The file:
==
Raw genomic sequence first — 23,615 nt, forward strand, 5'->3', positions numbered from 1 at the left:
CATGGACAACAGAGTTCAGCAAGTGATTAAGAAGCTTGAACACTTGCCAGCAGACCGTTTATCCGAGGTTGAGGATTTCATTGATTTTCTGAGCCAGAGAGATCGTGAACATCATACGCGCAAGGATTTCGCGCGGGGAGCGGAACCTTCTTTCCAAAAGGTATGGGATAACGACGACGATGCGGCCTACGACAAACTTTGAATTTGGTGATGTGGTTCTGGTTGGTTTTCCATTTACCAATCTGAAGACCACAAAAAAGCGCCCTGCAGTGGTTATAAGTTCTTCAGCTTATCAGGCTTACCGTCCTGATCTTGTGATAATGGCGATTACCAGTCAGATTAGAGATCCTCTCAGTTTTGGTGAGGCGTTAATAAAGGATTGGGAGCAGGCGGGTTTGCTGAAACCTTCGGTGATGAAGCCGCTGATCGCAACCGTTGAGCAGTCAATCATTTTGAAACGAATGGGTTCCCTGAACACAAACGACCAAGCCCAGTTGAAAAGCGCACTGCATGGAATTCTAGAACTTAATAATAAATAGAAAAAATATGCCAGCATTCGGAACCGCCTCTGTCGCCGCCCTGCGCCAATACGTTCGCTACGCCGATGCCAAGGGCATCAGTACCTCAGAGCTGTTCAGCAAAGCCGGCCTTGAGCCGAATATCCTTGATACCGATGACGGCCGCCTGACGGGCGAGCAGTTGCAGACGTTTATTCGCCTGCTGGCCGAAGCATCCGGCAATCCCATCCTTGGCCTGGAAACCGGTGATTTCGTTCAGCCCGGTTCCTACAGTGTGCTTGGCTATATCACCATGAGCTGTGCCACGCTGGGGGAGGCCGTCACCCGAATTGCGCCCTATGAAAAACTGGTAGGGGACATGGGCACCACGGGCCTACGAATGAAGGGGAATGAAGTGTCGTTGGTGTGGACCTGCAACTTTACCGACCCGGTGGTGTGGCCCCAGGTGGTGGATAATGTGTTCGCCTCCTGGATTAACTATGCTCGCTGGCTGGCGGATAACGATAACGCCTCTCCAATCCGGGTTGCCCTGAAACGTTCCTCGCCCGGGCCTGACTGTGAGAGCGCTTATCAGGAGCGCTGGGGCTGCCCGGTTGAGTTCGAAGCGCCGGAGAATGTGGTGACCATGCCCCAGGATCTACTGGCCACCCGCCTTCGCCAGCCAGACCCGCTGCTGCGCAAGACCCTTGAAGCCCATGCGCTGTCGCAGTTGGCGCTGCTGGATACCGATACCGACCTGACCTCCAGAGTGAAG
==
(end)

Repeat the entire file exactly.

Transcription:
Raw genomic sequence first — 23,615 nt, forward strand, 5'->3', positions numbered from 1 at the left:
CATGGACAACAGAGTTCAGCAAGTGATTAAGAAGCTTGAACACTTGCCAGCAGACCGTTTATCCGAGGTTGAGGATTTCATTGATTTTCTGAGCCAGAGAGATCGTGAACATCATACGCGCAAGGATTTCGCGCGGGGAGCGGAACCTTCTTTCCAAAAGGTATGGGATAACGACGACGATGCGGCCTACGACAAACTTTGAATTTGGTGATGTGGTTCTGGTTGGTTTTCCATTTACCAATCTGAAGACCACAAAAAAGCGCCCTGCAGTGGTTATAAGTTCTTCAGCTTATCAGGCTTACCGTCCTGATCTTGTGATAATGGCGATTACCAGTCAGATTAGAGATCCTCTCAGTTTTGGTGAGGCGTTAATAAAGGATTGGGAGCAGGCGGGTTTGCTGAAACCTTCGGTGATGAAGCCGCTGATCGCAACCGTTGAGCAGTCAATCATTTTGAAACGAATGGGTTCCCTGAACACAAACGACCAAGCCCAGTTGAAAAGCGCACTGCATGGAATTCTAGAACTTAATAATAAATAGAAAAAATATGCCAGCATTCGGAACCGCCTCTGTCGCCGCCCTGCGCCAATACGTTCGCTACGCCGATGCCAAGGGCATCAGTACCTCAGAGCTGTTCAGCAAAGCCGGCCTTGAGCCGAATATCCTTGATACCGATGACGGCCGCCTGACGGGCGAGCAGTTGCAGACGTTTATTCGCCTGCTGGCCGAAGCATCCGGCAATCCCATCCTTGGCCTGGAAACCGGTGATTTCGTTCAGCCCGGTTCCTACAGTGTGCTTGGCTATATCACCATGAGCTGTGCCACGCTGGGGGAGGCCGTCACCCGAATTGCGCCCTATGAAAAACTGGTAGGGGACATGGGCACCACGGGCCTACGAATGAAGGGGAATGAAGTGTCGTTGGTGTGGACCTGCAACTTTACCGACCCGGTGGTGTGGCCCCAGGTGGTGGATAATGTGTTCGCCTCCTGGATTAACTATGCTCGCTGGCTGGCGGATAACGATAACGCCTCTCCAATCCGGGTTGCCCTGAAACGTTCCTCGCCCGGGCCTGACTGTGAGAGCGCTTATCAGGAGCGCTGGGGCTGCCCGGTTGAGTTCGAAGCGCCGGAGAATGTGGTGACCATGCCCCAGGATCTACTGGCCACCCGCCTTCGCCAGCCAGACCCGCTGCTGCGCAAGACCCTTGAAGCCCATGCGCTGTCGCAGTTGGCGCTGCTGGATACCGATACCGACCTGACCTCCAGAGTGAAG